Okay, I feel the need for a follow-up post. Thank you to everybody reading or getting involved in the debate - either via comments or email. Debate is welcome.
First thing -I don't ever want to deride anyone else's experience of how ill they are (or were) and how much or little they improved. I am humbled when people write to me to try and help me, by spreading the word about whatever path helped them.
I just wish science would help us get to the bottom of this disparity. Is that the right word? This lack of consistency. There are obviously different forms of ME and CFS. My dear friend, Stuart was very ill for several years with crushing fatigue and he recovered to 99%. He never had the neurological / head symptoms that I have, but I don't doubt he had some sort of profound, immune-related illness. Many people suffer terribly and do get better, but a significant number remain ill for life. What is going on?
I would love if any of the mind-body therapies could help me. And I believe applying some of these techniques can help us adjust to life as-is and promote peace of mind, lessen stress etc. But they have never helped my physical and neurological symptoms. (Even beginning a sentence with a 'but' makes me feel like a but-but-but naysayer). And yet... and yet! This is my honest experience and that of thousands of PWME.
When people get cancers there are multi-faceted reasons why some will die and others will live and all the mind-body mysteries are some part of that. One would assume that positive thinking could only help. I read a study a few years back that said it wasn't as big a factor in recovery as expected.
I do advocate being positive as much as possible - whatever that means. Being positive can mean wholly accepting life as is. Making the best of life's randomness.
We really need a definitive diagnostic test for ME/CFS. Will it separate the ME from the CFS? We need answers to these confusions as to why many remain stuck at such low levels of function. And to those who improve: celebrate. There's no reason not to.

Monday, November 13, 2006

Experimental Treatments

Every so often I get emails from PWME on the subject of the controversial methods (treatments?) that go by the names Reverse Therapy, Mickle Therapy and Lightning Process. These talking mind/body therapies have only recently appeared in the world of ME/CFS. Now, if I myself were helped by something, I too would spread the word like a tambourine-shaking evangelist, so I am not offended by these stories. I am, however, baffled by them. Completely baffled. I don't understand how rearranging the mental furniture could cure ME, any more than it could cure MS or Epilepsy or Parkinson's. Yet I cannot deny that some people seem to benefit. Do they have the same illness?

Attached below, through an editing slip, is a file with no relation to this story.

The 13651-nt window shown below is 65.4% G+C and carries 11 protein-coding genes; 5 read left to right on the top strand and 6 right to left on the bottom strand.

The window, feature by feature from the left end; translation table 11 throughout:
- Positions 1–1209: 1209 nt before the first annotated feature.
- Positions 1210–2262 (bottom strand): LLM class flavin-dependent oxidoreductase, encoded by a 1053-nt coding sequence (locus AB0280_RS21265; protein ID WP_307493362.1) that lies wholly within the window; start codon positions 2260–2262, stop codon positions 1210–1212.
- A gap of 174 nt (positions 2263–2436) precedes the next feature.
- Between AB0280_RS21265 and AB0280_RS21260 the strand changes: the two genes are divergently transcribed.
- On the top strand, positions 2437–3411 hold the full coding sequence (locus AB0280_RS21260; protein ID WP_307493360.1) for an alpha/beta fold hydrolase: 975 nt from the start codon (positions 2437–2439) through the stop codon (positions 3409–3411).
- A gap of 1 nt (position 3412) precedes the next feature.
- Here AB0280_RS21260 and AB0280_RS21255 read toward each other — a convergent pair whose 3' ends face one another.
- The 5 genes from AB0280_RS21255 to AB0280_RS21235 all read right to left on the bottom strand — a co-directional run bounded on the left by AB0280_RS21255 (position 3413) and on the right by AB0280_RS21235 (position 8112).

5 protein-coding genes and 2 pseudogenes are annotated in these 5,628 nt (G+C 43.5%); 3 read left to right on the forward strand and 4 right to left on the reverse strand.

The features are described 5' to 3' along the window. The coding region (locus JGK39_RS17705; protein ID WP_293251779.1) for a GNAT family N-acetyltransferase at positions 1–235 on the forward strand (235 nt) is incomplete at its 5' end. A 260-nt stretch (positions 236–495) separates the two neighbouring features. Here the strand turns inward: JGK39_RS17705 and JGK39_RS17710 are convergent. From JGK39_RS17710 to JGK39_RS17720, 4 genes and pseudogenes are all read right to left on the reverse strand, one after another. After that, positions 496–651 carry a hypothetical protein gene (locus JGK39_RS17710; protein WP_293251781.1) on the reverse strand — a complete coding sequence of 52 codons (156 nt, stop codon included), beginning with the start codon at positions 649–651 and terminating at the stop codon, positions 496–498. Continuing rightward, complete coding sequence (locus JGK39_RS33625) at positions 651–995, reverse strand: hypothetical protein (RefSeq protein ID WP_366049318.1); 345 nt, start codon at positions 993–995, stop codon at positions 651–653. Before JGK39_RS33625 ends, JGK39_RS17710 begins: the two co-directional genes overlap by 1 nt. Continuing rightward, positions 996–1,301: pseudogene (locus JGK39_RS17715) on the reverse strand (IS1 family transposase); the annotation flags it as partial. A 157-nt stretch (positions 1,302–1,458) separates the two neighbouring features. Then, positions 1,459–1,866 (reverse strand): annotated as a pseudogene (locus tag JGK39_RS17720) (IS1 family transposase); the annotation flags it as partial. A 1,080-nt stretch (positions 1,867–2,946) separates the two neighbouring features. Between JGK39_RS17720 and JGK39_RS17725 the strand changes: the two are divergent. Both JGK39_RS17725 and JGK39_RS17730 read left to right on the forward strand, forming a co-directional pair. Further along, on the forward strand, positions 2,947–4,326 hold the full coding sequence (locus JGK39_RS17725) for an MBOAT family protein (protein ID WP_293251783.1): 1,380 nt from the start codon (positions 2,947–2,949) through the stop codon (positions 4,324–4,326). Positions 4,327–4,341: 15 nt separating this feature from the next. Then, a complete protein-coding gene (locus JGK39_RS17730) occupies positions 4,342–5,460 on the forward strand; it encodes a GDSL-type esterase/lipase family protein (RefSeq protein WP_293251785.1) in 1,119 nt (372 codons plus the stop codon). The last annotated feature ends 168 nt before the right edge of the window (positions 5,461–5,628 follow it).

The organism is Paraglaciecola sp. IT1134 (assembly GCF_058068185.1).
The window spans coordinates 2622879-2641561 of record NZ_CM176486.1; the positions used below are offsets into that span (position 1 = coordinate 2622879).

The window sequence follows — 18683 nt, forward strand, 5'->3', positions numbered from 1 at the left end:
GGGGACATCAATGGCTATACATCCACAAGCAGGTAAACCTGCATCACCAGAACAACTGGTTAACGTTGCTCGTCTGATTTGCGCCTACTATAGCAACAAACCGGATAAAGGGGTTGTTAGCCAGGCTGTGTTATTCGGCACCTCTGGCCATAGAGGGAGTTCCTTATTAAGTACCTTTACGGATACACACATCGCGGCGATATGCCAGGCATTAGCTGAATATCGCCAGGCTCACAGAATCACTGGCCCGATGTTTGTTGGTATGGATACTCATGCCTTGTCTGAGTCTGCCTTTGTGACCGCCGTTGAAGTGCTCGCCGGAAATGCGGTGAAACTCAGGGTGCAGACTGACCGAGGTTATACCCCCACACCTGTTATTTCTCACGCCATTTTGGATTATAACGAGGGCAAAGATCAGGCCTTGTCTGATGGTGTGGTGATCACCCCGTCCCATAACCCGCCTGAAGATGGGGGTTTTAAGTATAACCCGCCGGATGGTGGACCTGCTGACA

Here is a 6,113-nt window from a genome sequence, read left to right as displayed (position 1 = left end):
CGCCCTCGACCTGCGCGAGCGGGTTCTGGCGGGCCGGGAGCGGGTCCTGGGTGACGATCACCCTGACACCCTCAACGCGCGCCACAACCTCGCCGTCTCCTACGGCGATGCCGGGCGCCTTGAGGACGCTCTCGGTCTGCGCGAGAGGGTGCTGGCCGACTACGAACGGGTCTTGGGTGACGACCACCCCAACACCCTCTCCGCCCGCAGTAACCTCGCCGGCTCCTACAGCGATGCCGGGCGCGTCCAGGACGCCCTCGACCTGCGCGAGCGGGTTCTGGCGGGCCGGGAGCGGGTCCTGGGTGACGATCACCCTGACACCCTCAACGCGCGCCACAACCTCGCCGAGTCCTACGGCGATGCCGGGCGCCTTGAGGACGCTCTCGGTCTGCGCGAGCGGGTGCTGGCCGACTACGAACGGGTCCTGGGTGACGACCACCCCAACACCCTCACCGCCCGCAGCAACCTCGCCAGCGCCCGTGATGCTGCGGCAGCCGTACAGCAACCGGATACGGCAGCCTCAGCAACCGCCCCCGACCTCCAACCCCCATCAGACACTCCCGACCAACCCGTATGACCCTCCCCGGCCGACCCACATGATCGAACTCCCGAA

I always try to keep an open mind and when I heard about a local hypnotherapist working with PWME, I gave it a try. Long story short - it did not work. Perhaps I did not try long enough but in the end the hypnotist implored that if I didn't believe in him, the outcome would be 'hopeless' and if I did believe in his treatment, then 'it would work'. God, I tried so hard to make that quantum leap in my head. Yet it seemed an ingenious unfairness to pin it all on my beliefs and not his.
I had watched TV hypnotist, Paul McKenna work intensively on a woman with MS to help her get to a family wedding. There were short term, short-lived improvements but McKenna was adamant that he could not cure this woman; he could only give a brief lift to her mind and spirit. She made it to the wedding and the cameras departed after that. I can only guess at the payback.
The other thing about these treatments is the cost. For a full course, you are talking £500 - £1000 for starters. If the therapy was free, I'd try it all. I'd give it hours of effort. Ditto if the therapists gave money-back guarantees. If you paid £49 at the hairdressers and your hair wasn't a millimeter shorter, you'd ask for your money back - why is this different? Therapists have always rejected my request for no improvement / no fee deal. Come on, therapists. Anyone want to prove themselves? If you have real faith in your methods, I'm here. If I get a sustainable improvement, (say, 50% improvement) I'll pay twice or three times as much, and I'll recommend twenty friends. I'm open.

Thursday, November 09, 2006

Not Nothing?